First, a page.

by Ashley Jones

All you can really tell at first
is that it was starched.
Some Betty Sue, Marge, Jane,
some proper girl
with a great black iron
made those corners sharp.
The hood, white and ablaze
with creases,
body flat and open
for husband, brother, son.
Behind the glass,
it seems frozen, waiting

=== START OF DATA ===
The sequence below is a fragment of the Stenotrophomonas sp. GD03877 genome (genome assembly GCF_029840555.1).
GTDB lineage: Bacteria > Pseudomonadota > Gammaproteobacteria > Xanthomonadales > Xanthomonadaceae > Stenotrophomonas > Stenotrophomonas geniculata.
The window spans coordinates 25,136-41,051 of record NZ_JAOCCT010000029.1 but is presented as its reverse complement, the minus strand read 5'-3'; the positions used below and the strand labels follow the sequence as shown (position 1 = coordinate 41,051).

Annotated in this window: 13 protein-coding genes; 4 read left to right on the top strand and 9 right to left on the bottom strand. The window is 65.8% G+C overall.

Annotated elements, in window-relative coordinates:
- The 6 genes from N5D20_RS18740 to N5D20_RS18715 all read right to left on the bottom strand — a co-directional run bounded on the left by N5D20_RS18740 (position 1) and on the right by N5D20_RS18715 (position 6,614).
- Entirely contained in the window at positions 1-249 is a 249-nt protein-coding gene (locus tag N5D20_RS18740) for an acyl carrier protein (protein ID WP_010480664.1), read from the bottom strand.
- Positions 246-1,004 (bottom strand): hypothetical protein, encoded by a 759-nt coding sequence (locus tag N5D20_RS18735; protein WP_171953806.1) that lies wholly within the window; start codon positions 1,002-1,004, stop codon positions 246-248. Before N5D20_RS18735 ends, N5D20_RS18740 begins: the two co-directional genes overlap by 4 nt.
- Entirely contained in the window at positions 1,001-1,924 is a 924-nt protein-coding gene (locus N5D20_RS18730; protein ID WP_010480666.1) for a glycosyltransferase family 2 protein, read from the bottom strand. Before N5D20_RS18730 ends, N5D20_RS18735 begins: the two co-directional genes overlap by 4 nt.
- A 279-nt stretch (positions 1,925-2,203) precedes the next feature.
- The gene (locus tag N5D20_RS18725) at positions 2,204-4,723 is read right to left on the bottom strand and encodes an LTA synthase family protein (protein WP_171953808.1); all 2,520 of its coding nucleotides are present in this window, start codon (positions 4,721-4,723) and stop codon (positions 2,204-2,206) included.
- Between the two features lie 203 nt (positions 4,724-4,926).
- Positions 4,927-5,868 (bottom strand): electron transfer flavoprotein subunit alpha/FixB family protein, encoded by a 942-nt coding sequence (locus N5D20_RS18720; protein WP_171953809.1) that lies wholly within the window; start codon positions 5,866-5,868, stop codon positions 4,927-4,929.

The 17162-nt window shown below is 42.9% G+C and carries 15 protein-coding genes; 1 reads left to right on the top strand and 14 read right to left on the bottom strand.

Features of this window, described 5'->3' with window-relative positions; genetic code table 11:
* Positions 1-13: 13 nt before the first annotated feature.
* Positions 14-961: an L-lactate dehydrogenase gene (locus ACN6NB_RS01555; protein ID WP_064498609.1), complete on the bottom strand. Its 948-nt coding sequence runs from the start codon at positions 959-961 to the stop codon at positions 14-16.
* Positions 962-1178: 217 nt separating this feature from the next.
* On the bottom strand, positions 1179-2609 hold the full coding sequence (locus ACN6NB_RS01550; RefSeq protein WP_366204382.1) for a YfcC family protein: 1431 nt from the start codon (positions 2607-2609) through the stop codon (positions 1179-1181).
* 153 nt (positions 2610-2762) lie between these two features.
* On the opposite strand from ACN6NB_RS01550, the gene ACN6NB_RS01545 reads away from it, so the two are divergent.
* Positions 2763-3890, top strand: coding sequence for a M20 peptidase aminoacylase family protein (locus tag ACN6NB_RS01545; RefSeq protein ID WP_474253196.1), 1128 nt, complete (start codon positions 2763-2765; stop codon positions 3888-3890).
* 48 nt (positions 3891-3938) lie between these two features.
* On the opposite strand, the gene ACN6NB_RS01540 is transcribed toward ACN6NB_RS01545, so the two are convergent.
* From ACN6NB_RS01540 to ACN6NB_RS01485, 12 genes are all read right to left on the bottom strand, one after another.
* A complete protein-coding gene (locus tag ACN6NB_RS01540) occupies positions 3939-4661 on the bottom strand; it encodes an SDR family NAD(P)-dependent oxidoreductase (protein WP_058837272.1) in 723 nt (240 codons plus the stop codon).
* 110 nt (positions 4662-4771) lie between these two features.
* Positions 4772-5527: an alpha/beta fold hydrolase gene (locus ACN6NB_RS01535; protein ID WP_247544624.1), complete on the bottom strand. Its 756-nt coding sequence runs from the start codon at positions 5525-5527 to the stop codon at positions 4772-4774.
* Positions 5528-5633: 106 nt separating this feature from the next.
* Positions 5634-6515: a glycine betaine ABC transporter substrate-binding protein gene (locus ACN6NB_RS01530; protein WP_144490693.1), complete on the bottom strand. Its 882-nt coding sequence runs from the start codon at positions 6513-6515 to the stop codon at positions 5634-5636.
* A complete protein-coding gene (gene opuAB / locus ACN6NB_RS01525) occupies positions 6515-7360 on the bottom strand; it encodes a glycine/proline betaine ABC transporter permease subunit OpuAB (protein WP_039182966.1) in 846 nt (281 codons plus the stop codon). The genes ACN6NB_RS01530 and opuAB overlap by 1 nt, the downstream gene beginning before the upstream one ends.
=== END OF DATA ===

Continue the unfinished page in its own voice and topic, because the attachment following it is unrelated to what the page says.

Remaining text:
for summer night
to melt it into action,
for the clean white flame
of God to awaken its limbs.
In front of it, you are dwarfed—
you imagine a pair of pupils
behind the empty holes
of the mask.
Behind the stiff cotton,
would the eyes squint
to see through small white slits,
or would they open wide
as a burning house
to hunt you down
until you pooled
like old rope
before them?